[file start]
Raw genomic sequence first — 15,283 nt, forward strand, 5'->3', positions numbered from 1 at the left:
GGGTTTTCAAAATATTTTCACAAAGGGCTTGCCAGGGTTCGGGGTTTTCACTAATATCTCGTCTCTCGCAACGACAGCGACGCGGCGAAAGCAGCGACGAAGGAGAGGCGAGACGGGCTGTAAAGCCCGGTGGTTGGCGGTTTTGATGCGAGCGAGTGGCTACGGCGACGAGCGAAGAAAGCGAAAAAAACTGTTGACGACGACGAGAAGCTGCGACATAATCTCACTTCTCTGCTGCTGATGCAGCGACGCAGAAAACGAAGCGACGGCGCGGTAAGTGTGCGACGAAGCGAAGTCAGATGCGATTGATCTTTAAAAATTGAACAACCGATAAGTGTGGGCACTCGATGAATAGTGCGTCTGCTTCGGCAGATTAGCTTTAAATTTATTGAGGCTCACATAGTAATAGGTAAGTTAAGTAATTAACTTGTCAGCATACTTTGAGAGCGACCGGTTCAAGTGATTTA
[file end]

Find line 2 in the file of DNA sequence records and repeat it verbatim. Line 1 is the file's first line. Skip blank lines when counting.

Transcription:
GGGTTTTCAAAATATTTTCACAAAGGGCTTGCCAGGGTTCGGGGTTTTCACTAATATCTCGTCTCTCGCAACGACAGCGACGCGGCGAAAGCAGCGACGAAGGAGAGGCGAGACGGGCTGTAAAGCCCGGTGGTTGGCGGTTTTGATGCGAGCGAGTGGCTACGGCGACGAGCGAAGAAAGCGAAAAAAACTGTTGACGACGACGAGAAGCTGCGACATAATCTCACTTCTCTGCTGCTGATGCAGCGACGCAGAAAACGAAGCGACGGCGCGGTAAGTGTGCGACGAAGCGAAGTCAGATGCGATTGATCTTTAAAAATTGAACAACCGATAAGTGTGGGCACTCGATGAATAGTGCGTCTGCTTCGGCAGATTAGCTTTAAATTTATTGAGGCTCACATAGTAATAGGTAAGTTAAGTAATTAACTTGTCAGCATACTTTGAGAGCGACCGGTTCAAGTGATTTA